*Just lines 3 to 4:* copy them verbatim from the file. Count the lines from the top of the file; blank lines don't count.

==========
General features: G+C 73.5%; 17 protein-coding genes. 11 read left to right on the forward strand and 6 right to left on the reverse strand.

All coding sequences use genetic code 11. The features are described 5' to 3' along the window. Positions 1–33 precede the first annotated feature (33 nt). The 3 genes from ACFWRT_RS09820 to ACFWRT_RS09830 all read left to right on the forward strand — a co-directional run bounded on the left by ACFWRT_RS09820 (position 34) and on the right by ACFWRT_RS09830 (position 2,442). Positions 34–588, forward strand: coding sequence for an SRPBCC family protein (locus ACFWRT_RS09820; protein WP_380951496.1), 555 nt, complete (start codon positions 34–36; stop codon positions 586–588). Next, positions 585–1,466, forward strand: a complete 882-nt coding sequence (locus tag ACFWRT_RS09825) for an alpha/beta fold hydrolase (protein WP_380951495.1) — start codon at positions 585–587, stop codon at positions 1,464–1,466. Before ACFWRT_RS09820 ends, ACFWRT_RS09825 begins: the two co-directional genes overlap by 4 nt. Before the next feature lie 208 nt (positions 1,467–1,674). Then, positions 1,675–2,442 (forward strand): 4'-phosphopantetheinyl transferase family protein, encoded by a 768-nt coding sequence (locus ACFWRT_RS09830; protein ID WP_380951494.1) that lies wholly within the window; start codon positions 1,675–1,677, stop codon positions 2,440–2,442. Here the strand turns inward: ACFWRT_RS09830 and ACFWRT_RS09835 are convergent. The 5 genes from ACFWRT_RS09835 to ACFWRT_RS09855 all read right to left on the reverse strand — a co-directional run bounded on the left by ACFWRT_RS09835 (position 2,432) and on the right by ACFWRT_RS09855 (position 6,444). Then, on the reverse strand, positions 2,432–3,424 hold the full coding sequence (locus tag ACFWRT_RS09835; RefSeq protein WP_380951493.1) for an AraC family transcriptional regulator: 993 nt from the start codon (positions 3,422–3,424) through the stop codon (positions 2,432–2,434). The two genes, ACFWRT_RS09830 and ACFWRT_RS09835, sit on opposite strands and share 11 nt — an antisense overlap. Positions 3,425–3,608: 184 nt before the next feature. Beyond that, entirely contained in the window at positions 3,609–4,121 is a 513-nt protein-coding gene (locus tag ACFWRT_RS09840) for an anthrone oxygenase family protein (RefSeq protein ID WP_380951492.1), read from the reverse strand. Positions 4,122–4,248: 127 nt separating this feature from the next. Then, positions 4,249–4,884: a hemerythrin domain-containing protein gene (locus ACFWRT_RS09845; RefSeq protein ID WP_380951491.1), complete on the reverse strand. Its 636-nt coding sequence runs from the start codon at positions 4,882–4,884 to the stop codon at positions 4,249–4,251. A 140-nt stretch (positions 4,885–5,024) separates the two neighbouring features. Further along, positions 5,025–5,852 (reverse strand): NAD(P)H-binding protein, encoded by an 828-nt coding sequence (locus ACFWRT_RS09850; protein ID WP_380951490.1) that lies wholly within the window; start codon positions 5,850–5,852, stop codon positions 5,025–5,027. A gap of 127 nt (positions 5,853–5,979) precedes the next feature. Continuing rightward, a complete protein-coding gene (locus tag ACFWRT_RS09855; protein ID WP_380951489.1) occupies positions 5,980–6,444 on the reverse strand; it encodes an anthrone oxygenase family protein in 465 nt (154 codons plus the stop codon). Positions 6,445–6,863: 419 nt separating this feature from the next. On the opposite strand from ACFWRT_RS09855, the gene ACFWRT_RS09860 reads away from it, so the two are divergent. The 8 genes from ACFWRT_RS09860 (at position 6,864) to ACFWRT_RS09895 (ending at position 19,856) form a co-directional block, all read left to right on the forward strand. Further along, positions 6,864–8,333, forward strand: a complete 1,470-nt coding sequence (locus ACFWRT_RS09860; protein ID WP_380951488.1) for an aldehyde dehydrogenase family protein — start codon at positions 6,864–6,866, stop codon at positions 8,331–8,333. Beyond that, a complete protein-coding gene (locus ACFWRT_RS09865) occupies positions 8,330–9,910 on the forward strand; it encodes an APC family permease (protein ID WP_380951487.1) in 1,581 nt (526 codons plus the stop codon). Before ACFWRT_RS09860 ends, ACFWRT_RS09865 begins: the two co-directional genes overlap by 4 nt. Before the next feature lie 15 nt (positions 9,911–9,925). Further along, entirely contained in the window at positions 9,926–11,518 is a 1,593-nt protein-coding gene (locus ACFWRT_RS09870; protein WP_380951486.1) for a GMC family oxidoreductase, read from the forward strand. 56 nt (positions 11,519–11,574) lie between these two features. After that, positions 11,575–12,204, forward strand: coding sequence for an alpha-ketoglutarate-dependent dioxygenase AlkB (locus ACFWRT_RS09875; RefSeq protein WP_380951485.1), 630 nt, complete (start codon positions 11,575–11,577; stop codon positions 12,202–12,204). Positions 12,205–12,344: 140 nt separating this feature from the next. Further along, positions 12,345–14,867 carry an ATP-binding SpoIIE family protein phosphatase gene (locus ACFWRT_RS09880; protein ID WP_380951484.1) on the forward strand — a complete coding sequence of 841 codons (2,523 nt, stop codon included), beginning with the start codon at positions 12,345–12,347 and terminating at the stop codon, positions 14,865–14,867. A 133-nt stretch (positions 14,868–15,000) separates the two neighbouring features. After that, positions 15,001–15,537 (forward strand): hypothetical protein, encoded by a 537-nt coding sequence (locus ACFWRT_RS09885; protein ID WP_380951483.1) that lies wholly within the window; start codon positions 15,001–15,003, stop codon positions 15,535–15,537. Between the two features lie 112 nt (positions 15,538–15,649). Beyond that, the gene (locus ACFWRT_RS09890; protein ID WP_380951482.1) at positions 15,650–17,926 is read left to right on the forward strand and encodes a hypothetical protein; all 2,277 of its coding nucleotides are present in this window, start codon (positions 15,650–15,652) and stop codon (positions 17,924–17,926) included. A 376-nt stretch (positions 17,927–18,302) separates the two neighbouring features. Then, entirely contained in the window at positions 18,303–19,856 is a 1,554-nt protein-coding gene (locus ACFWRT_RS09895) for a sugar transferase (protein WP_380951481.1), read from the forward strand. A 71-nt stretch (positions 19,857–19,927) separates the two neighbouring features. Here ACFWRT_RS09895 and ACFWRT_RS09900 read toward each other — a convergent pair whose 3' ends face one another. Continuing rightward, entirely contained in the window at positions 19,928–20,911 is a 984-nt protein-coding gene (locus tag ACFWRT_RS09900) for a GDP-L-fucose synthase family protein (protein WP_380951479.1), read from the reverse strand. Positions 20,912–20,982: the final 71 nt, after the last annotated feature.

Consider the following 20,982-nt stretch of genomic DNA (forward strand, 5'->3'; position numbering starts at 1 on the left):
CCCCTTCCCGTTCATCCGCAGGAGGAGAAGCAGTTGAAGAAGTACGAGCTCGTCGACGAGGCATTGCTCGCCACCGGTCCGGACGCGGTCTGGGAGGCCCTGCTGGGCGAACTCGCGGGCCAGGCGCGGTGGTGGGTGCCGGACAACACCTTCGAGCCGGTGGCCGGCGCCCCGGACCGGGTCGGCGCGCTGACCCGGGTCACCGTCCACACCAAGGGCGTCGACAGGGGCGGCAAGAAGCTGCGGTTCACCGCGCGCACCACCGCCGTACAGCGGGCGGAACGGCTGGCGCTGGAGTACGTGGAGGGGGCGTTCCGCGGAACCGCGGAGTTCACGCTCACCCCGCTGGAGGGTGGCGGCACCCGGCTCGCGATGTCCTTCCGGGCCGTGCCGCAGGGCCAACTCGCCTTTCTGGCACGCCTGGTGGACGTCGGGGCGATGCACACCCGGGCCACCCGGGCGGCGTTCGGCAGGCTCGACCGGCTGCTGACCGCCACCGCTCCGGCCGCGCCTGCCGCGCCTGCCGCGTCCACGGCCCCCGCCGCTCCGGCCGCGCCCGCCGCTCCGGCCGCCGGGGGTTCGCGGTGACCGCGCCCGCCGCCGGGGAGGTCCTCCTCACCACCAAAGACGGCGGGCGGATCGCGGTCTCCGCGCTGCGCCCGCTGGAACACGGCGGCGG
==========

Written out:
Consider the following 20,982-nt stretch of genomic DNA (forward strand, 5'->3'; position numbering starts at 1 on the left):
CCCCTTCCCGTTCATCCGCAGGAGGAGAAGCAGTTGAAGAAGTACGAGCTCGTCGACGAGGCATTGCTCGCCACCGGTCCGGACGCGGTCTGGGAGGCCCTGCTGGGCGAACTCGCGGGCCAGGCGCGGTGGTGGGTGCCGGACAACACCTTCGAGCCGGTGGCCGGCGCCCCGGACCGGGTCGGCGCGCTGACCCGGGTCACCGTCCACACCAAGGGCGTCGACAGGGGCGGCAAGAAGCTGCGGTTCACCGCGCGCACCACCGCCGTACAGCGGGCGGAACGGCTGGCGCTGGAGTACGTGGAGGGGGCGTTCCGCGGAACCGCGGAGTTCACGCTCACCCCGCTGGAGGGTGGCGGCACCCGGCTCGCGATGTCCTTCCGGGCCGTGCCGCAGGGCCAACTCGCCTTTCTGGCACGCCTGGTGGACGTCGGGGCGATGCACACCCGGGCCACCCGGGCGGCGTTCGGCAGGCTCGACCGGCTGCTGACCGCCACCGCTCCGGCCGCGCCTGCCGCGCCTGCCGCGTCCACGGCCCCCGCCGCTCCGGCCGCGCCCGCCGCTCCGGCCGCCGGGGGTTCGCGGTGACCGCGCCCGCCGCCGGGGAGGTCCTCCTCACCACCAAAGACGGCGGGCGGATCGCGGTCTCCGCGCTGCGCCCGCTGGAACACGGCGGCGG